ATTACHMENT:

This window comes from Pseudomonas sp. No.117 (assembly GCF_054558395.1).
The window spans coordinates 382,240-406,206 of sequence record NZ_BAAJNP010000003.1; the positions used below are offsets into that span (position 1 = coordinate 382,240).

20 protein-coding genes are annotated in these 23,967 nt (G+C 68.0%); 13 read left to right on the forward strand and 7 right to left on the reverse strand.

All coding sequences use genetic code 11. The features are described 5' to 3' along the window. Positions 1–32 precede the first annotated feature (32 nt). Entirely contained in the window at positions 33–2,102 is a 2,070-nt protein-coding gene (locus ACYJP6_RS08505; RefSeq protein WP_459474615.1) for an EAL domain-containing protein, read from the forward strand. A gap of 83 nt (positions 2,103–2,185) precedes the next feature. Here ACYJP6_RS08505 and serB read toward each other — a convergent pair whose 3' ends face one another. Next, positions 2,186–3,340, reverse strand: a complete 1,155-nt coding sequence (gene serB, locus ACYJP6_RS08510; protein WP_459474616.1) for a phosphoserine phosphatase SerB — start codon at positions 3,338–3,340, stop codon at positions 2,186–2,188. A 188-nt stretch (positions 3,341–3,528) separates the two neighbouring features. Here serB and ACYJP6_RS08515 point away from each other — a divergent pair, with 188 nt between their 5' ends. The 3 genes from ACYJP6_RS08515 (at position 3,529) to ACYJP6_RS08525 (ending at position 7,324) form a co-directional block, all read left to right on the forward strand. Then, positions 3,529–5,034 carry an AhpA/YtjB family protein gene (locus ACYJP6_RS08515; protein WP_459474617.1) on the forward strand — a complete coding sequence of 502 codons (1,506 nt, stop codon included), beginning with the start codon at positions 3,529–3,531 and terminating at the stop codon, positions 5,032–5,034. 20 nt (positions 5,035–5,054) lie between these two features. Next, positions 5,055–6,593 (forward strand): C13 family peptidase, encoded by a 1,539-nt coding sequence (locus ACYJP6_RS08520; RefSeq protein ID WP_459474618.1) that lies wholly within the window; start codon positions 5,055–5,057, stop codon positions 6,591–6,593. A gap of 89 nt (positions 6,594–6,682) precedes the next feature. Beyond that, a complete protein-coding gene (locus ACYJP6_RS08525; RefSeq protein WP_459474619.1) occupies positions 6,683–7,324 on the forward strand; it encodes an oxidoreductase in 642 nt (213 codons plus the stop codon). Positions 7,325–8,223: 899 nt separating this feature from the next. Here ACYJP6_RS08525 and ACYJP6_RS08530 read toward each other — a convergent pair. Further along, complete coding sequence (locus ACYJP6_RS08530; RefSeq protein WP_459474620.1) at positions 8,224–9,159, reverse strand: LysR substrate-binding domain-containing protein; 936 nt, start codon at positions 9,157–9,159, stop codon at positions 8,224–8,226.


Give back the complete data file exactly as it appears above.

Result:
This window comes from Pseudomonas sp. No.117 (assembly GCF_054558395.1).
The window spans coordinates 382,240-406,206 of sequence record NZ_BAAJNP010000003.1; the positions used below are offsets into that span (position 1 = coordinate 382,240).

20 protein-coding genes are annotated in these 23,967 nt (G+C 68.0%); 13 read left to right on the forward strand and 7 right to left on the reverse strand.

All coding sequences use genetic code 11. The features are described 5' to 3' along the window. Positions 1–32 precede the first annotated feature (32 nt). Entirely contained in the window at positions 33–2,102 is a 2,070-nt protein-coding gene (locus ACYJP6_RS08505; RefSeq protein WP_459474615.1) for an EAL domain-containing protein, read from the forward strand. A gap of 83 nt (positions 2,103–2,185) precedes the next feature. Here ACYJP6_RS08505 and serB read toward each other — a convergent pair whose 3' ends face one another. Next, positions 2,186–3,340, reverse strand: a complete 1,155-nt coding sequence (gene serB, locus ACYJP6_RS08510; protein WP_459474616.1) for a phosphoserine phosphatase SerB — start codon at positions 3,338–3,340, stop codon at positions 2,186–2,188. A 188-nt stretch (positions 3,341–3,528) separates the two neighbouring features. Here serB and ACYJP6_RS08515 point away from each other — a divergent pair, with 188 nt between their 5' ends. The 3 genes from ACYJP6_RS08515 (at position 3,529) to ACYJP6_RS08525 (ending at position 7,324) form a co-directional block, all read left to right on the forward strand. Then, positions 3,529–5,034 carry an AhpA/YtjB family protein gene (locus ACYJP6_RS08515; protein WP_459474617.1) on the forward strand — a complete coding sequence of 502 codons (1,506 nt, stop codon included), beginning with the start codon at positions 3,529–3,531 and terminating at the stop codon, positions 5,032–5,034. 20 nt (positions 5,035–5,054) lie between these two features. Next, positions 5,055–6,593 (forward strand): C13 family peptidase, encoded by a 1,539-nt coding sequence (locus ACYJP6_RS08520; RefSeq protein ID WP_459474618.1) that lies wholly within the window; start codon positions 5,055–5,057, stop codon positions 6,591–6,593. A gap of 89 nt (positions 6,594–6,682) precedes the next feature. Beyond that, a complete protein-coding gene (locus ACYJP6_RS08525; RefSeq protein WP_459474619.1) occupies positions 6,683–7,324 on the forward strand; it encodes an oxidoreductase in 642 nt (213 codons plus the stop codon). Positions 7,325–8,223: 899 nt separating this feature from the next. Here ACYJP6_RS08525 and ACYJP6_RS08530 read toward each other — a convergent pair. Further along, complete coding sequence (locus ACYJP6_RS08530; RefSeq protein WP_459474620.1) at positions 8,224–9,159, reverse strand: LysR substrate-binding domain-containing protein; 936 nt, start codon at positions 9,157–9,159, stop codon at positions 8,224–8,226.